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CDs Nuts 

Evil Urges
My Morning Jacket
(ATO Records)

MMJ no longer sounds like the band that recorded It Still Moves, but no other band will ever be able to sound like the new MMJ without developing time travel. How else could you hope to ape Evil Urges, their kick-ass new release that couldn’t possibly have been recorded in this decade? Sure the band has always been a throwback, but creating songs such as the 100-percent irony-free soft-rock ballad “Thank You Too” and “Highly Suspicious” - a glorious combination of pop catchiness and spastic enthusiasm - hasn't been possible since Michael Jackson turned into a monster.

Directions to See a Ghost
The Black Angels
(Light in the Attic)

And speaking of time travel, can we please take up a collection and send the Black Angels to the late 1960s? I don’t want them to go away, necessarily, but they’d be so much happier there, in that magic time when playing the same fuzzy note for 17 goddamn minutes was cutting-edge and a 20-something singing about fighting in the Vietnam War wasn’t unintentionally hilarious. The Austin group’s sophomore album follows the debut’s blueprint without reconstructing its immediate appeal (or quite conjuring the ghost of Jim Morrison), though songs like “Vikings” and “Snake in the Grass” find moments of acid-washed beauty in all the horror, the horror.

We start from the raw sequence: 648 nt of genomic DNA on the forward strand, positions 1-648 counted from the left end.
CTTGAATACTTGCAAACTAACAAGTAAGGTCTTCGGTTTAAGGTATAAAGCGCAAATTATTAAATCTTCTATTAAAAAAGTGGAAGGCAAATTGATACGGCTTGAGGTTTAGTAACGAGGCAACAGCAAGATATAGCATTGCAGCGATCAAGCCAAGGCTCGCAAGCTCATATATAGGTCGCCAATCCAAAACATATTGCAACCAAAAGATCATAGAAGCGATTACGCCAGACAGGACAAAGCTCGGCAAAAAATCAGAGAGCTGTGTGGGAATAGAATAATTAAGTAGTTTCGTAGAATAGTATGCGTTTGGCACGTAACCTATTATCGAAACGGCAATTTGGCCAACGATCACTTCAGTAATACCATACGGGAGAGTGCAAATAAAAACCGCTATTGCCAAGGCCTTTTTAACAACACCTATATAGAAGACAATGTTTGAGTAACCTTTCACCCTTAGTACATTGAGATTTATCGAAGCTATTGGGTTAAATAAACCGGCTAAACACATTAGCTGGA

Rising Down
The Roots
(Def Jam)

Some of the songs here (“75 Bars,” “Lost Desire,” the much-too-brief “Becoming Unwritten” and “Unwritten”) deliver on percussionist ?uestlove’s promise of a “more intense” sound, mostly via buzzing synthesizers and RZA-esque keyboard loops, but the move away from their original live-band emphasis still seems a huge mistake, and the lyrical content is lacking, overcrowded with guest verses, lazy lines, and empty bragging. I doubt the Roots are “getting paper like John Travolta,” and the line “y’all off the wall like Arsenio Hall” must’ve been stolen from a 2 Live Jews freestyle. More legitimate is artist Wale’s complaint “good rappers ain’t eatin’, they Olsen Twinnin’.” Now that’s a celebrity metaphor.


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